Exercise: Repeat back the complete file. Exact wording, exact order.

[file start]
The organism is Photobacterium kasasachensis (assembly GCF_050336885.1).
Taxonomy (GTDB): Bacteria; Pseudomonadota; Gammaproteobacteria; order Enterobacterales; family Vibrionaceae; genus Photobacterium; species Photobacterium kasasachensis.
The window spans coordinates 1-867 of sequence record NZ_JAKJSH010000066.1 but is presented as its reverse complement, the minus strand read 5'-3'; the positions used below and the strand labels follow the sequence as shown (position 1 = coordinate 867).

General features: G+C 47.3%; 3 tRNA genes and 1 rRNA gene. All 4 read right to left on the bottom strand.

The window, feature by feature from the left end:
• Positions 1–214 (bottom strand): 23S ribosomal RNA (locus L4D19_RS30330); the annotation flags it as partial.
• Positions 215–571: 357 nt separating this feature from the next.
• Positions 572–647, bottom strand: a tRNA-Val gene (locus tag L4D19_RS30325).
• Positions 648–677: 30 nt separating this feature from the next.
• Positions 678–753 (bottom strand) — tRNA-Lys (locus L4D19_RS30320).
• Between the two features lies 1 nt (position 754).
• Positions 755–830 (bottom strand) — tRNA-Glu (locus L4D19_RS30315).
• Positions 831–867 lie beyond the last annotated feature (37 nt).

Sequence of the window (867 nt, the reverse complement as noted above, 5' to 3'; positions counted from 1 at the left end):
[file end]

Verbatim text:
The organism is Photobacterium kasasachensis (assembly GCF_050336885.1).
Taxonomy (GTDB): Bacteria; Pseudomonadota; Gammaproteobacteria; order Enterobacterales; family Vibrionaceae; genus Photobacterium; species Photobacterium kasasachensis.
The window spans coordinates 1-867 of sequence record NZ_JAKJSH010000066.1 but is presented as its reverse complement, the minus strand read 5'-3'; the positions used below and the strand labels follow the sequence as shown (position 1 = coordinate 867).

General features: G+C 47.3%; 3 tRNA genes and 1 rRNA gene. All 4 read right to left on the bottom strand.

The window, feature by feature from the left end:
• Positions 1–214 (bottom strand): 23S ribosomal RNA (locus L4D19_RS30330); the annotation flags it as partial.
• Positions 215–571: 357 nt separating this feature from the next.
• Positions 572–647, bottom strand: a tRNA-Val gene (locus tag L4D19_RS30325).
• Positions 648–677: 30 nt separating this feature from the next.
• Positions 678–753 (bottom strand) — tRNA-Lys (locus L4D19_RS30320).
• Between the two features lies 1 nt (position 754).
• Positions 755–830 (bottom strand) — tRNA-Glu (locus L4D19_RS30315).
• Positions 831–867 lie beyond the last annotated feature (37 nt).

Sequence of the window (867 nt, the reverse complement as noted above, 5' to 3'; positions counted from 1 at the left end):